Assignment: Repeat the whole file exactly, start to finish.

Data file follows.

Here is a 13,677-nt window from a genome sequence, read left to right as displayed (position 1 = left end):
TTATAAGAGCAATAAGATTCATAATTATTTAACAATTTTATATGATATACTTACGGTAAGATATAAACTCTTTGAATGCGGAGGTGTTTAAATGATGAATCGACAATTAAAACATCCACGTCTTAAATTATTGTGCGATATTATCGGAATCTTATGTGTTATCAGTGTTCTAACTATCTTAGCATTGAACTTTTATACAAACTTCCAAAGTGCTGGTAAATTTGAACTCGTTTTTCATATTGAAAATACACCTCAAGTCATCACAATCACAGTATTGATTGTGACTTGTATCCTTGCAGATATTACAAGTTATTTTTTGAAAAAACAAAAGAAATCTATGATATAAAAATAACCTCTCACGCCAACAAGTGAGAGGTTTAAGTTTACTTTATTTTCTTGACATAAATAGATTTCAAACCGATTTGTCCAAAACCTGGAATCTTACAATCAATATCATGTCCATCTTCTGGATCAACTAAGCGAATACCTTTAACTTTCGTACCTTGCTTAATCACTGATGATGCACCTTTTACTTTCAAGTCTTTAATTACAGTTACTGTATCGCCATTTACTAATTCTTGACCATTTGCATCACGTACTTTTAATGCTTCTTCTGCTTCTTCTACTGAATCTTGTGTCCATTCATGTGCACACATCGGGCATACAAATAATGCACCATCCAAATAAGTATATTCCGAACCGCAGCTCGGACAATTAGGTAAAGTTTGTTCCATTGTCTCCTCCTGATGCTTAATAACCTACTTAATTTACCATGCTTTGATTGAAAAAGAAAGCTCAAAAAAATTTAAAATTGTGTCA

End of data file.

Here is a 13,677-nt window from a genome sequence, read left to right as displayed (position 1 = left end):
TTATAAGAGCAATAAGATTCATAATTATTTAACAATTTTATATGATATACTTACGGTAAGATATAAACTCTTTGAATGCGGAGGTGTTTAAATGATGAATCGACAATTAAAACATCCACGTCTTAAATTATTGTGCGATATTATCGGAATCTTATGTGTTATCAGTGTTCTAACTATCTTAGCATTGAACTTTTATACAAACTTCCAAAGTGCTGGTAAATTTGAACTCGTTTTTCATATTGAAAATACACCTCAAGTCATCACAATCACAGTATTGATTGTGACTTGTATCCTTGCAGATATTACAAGTTATTTTTTGAAAAAACAAAAGAAATCTATGATATAAAAATAACCTCTCACGCCAACAAGTGAGAGGTTTAAGTTTACTTTATTTTCTTGACATAAATAGATTTCAAACCGATTTGTCCAAAACCTGGAATCTTACAATCAATATCATGTCCATCTTCTGGATCAACTAAGCGAATACCTTTAACTTTCGTACCTTGCTTAATCACTGATGATGCACCTTTTACTTTCAAGTCTTTAATTACAGTTACTGTATCGCCATTTACTAATTCTTGACCATTTGCATCACGTACTTTTAATGCTTCTTCTGCTTCTTCTACTGAATCTTGTGTCCATTCATGTGCACACATCGGGCATACAAATAATGCACCATCCAAATAAGTATATTCCGAACCGCAGCTCGGACAATTAGGTAAAGTTTGTTCCATTGTCTCCTCCTGATGCTTAATAACCTACTTAATTTACCATGCTTTGATTGAAAAAGAAAGCTCAAAAAAATTTAAAATTGTGTCA